2008 GOP Platform Eliminates ‘Commitment’ to U.N.

The new document says the U.S. “will pay a fair, but not disproportionate, share of dues” to the U.N., and “will never support a U.N.-imposed tax.”

– Both critics and supporters of the United Nations have found applause-worthy features in the Republican Party platform adopted at this week’s convention.

But while those on both sides of the issue see the document as heralding a shift in direction, its treatment of the U.N. in fact differs little from the GOP’s 2004 platform.



“The U.N. must reform its scandal-ridden and corrupt management and become more accountable and transparent in its operations and expenses,” it adds.

Similar language appeared in the 2004 GOP platform, which stated that the U.S. “will pay a fair, not disproportionate, share of dues to the United Nations, which must continue to reform its management and take steps to eliminate waste, fraud, and abuse.”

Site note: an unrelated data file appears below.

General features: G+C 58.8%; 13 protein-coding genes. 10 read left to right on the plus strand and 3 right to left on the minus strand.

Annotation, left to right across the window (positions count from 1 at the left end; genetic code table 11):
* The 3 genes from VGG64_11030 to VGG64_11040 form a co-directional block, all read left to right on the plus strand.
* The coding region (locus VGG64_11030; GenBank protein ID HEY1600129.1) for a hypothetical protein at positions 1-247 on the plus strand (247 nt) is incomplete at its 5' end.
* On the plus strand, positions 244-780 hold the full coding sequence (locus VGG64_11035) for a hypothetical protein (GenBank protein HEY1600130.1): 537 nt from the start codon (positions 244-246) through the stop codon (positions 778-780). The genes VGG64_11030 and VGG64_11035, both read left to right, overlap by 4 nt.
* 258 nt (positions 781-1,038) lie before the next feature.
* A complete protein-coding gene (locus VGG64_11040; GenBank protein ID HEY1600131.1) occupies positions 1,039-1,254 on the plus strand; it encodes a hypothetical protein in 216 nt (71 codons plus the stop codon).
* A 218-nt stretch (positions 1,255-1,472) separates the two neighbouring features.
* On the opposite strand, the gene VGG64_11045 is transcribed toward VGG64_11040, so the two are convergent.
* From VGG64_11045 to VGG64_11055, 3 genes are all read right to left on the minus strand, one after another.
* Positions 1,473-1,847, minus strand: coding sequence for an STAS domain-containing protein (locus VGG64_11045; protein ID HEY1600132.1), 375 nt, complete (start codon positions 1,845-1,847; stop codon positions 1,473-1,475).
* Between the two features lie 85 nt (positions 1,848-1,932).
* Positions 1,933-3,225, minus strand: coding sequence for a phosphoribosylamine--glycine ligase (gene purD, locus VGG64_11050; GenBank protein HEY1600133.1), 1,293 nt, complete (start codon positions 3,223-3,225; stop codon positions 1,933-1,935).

Countries’ contributions to the U.N.’s operating costs are calculated from assessments based on their relative “capacity to pay,” taking into account income statistics and other factors. The ceiling is set at 22 percent – the rate the U.S. is expected to contribute. The U.S. also contributes 25 percent of the peacekeeping budget.

The other four permanent members of the Security Council contribute considerably less to the operating costs, with Britain assessed at 6.7, France at 6.2, China at 2.4 and Russia at 0.7 percent.

In 2006, the Bush administration proposed reforming the assessment process, arguing that using purchasing power parity (PPP) data rather than gross national income as determined by GDP would produce a “more balanced” outcome.

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